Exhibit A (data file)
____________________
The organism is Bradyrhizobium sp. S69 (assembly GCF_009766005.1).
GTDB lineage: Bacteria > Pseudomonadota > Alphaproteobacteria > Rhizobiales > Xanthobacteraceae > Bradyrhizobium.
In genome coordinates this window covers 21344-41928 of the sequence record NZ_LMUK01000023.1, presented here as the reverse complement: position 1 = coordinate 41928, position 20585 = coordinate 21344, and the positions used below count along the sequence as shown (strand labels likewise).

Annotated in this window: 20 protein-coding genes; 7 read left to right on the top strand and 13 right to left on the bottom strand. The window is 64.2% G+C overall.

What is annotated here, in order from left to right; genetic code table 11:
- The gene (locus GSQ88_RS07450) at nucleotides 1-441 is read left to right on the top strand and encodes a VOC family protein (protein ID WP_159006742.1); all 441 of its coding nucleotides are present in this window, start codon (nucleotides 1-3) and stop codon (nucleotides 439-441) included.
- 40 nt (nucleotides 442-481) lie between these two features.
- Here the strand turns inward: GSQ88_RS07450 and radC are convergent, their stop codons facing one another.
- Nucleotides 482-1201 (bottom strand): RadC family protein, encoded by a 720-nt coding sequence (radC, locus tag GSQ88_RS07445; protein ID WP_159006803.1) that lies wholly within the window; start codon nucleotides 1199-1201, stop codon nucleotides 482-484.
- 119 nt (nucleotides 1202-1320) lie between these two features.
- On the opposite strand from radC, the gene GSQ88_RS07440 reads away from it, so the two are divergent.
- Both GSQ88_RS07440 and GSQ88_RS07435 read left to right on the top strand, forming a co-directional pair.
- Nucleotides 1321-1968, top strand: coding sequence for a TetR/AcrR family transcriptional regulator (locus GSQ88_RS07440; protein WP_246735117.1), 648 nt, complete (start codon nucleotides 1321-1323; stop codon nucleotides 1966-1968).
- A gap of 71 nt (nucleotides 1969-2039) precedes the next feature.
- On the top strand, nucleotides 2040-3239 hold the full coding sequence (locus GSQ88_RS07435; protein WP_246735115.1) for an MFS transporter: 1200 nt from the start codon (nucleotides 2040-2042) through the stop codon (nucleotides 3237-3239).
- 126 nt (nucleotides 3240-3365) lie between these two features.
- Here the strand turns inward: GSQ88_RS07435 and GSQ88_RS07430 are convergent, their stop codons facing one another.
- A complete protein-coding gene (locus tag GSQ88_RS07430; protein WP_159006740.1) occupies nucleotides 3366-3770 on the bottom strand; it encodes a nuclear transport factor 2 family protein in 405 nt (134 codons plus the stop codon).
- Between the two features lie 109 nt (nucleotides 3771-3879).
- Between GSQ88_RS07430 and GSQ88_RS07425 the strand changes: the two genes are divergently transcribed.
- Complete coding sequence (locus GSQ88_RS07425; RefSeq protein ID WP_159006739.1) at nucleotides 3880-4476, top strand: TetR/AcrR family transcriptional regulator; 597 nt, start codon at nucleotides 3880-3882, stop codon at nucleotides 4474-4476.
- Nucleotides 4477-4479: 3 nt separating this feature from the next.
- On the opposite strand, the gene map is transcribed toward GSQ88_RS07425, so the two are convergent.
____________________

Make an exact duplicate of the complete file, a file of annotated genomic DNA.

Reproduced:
The organism is Bradyrhizobium sp. S69 (assembly GCF_009766005.1).
GTDB lineage: Bacteria > Pseudomonadota > Alphaproteobacteria > Rhizobiales > Xanthobacteraceae > Bradyrhizobium.
In genome coordinates this window covers 21344-41928 of the sequence record NZ_LMUK01000023.1, presented here as the reverse complement: position 1 = coordinate 41928, position 20585 = coordinate 21344, and the positions used below count along the sequence as shown (strand labels likewise).

Annotated in this window: 20 protein-coding genes; 7 read left to right on the top strand and 13 right to left on the bottom strand. The window is 64.2% G+C overall.

What is annotated here, in order from left to right; genetic code table 11:
- The gene (locus GSQ88_RS07450) at nucleotides 1-441 is read left to right on the top strand and encodes a VOC family protein (protein ID WP_159006742.1); all 441 of its coding nucleotides are present in this window, start codon (nucleotides 1-3) and stop codon (nucleotides 439-441) included.
- 40 nt (nucleotides 442-481) lie between these two features.
- Here the strand turns inward: GSQ88_RS07450 and radC are convergent, their stop codons facing one another.
- Nucleotides 482-1201 (bottom strand): RadC family protein, encoded by a 720-nt coding sequence (radC, locus tag GSQ88_RS07445; protein ID WP_159006803.1) that lies wholly within the window; start codon nucleotides 1199-1201, stop codon nucleotides 482-484.
- 119 nt (nucleotides 1202-1320) lie between these two features.
- On the opposite strand from radC, the gene GSQ88_RS07440 reads away from it, so the two are divergent.
- Both GSQ88_RS07440 and GSQ88_RS07435 read left to right on the top strand, forming a co-directional pair.
- Nucleotides 1321-1968, top strand: coding sequence for a TetR/AcrR family transcriptional regulator (locus GSQ88_RS07440; protein WP_246735117.1), 648 nt, complete (start codon nucleotides 1321-1323; stop codon nucleotides 1966-1968).
- A gap of 71 nt (nucleotides 1969-2039) precedes the next feature.
- On the top strand, nucleotides 2040-3239 hold the full coding sequence (locus GSQ88_RS07435; protein WP_246735115.1) for an MFS transporter: 1200 nt from the start codon (nucleotides 2040-2042) through the stop codon (nucleotides 3237-3239).
- 126 nt (nucleotides 3240-3365) lie between these two features.
- Here the strand turns inward: GSQ88_RS07435 and GSQ88_RS07430 are convergent, their stop codons facing one another.
- A complete protein-coding gene (locus tag GSQ88_RS07430; protein WP_159006740.1) occupies nucleotides 3366-3770 on the bottom strand; it encodes a nuclear transport factor 2 family protein in 405 nt (134 codons plus the stop codon).
- Between the two features lie 109 nt (nucleotides 3771-3879).
- Between GSQ88_RS07430 and GSQ88_RS07425 the strand changes: the two genes are divergently transcribed.
- Complete coding sequence (locus GSQ88_RS07425; RefSeq protein ID WP_159006739.1) at nucleotides 3880-4476, top strand: TetR/AcrR family transcriptional regulator; 597 nt, start codon at nucleotides 3880-3882, stop codon at nucleotides 4474-4476.
- Nucleotides 4477-4479: 3 nt separating this feature from the next.
- On the opposite strand, the gene map is transcribed toward GSQ88_RS07425, so the two are convergent.